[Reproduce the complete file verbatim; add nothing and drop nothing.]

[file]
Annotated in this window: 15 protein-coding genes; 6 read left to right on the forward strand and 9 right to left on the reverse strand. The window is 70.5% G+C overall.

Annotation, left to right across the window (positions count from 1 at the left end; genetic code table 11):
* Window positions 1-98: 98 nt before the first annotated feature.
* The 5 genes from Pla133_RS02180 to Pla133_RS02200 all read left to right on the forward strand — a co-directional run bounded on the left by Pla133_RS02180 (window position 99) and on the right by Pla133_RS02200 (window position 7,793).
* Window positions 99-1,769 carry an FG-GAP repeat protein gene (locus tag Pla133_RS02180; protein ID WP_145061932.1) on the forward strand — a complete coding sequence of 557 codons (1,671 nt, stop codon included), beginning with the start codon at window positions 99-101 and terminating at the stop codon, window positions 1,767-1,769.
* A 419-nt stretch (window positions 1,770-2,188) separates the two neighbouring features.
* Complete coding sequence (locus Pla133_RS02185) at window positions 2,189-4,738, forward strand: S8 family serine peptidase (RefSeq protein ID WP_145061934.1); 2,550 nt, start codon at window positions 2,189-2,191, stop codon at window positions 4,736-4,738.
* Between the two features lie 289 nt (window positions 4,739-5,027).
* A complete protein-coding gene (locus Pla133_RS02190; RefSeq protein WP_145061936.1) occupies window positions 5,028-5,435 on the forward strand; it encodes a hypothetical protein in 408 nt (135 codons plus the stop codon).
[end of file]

Annotated in this window: 15 protein-coding genes; 6 read left to right on the forward strand and 9 right to left on the reverse strand. The window is 70.5% G+C overall.

Annotation, left to right across the window (positions count from 1 at the left end; genetic code table 11):
* Window positions 1-98: 98 nt before the first annotated feature.
* The 5 genes from Pla133_RS02180 to Pla133_RS02200 all read left to right on the forward strand — a co-directional run bounded on the left by Pla133_RS02180 (window position 99) and on the right by Pla133_RS02200 (window position 7,793).
* Window positions 99-1,769 carry an FG-GAP repeat protein gene (locus tag Pla133_RS02180; protein ID WP_145061932.1) on the forward strand — a complete coding sequence of 557 codons (1,671 nt, stop codon included), beginning with the start codon at window positions 99-101 and terminating at the stop codon, window positions 1,767-1,769.
* A 419-nt stretch (window positions 1,770-2,188) separates the two neighbouring features.
* Complete coding sequence (locus Pla133_RS02185) at window positions 2,189-4,738, forward strand: S8 family serine peptidase (RefSeq protein ID WP_145061934.1); 2,550 nt, start codon at window positions 2,189-2,191, stop codon at window positions 4,736-4,738.
* Between the two features lie 289 nt (window positions 4,739-5,027).
* A complete protein-coding gene (locus Pla133_RS02190; RefSeq protein WP_145061936.1) occupies window positions 5,028-5,435 on the forward strand; it encodes a hypothetical protein in 408 nt (135 codons plus the stop codon).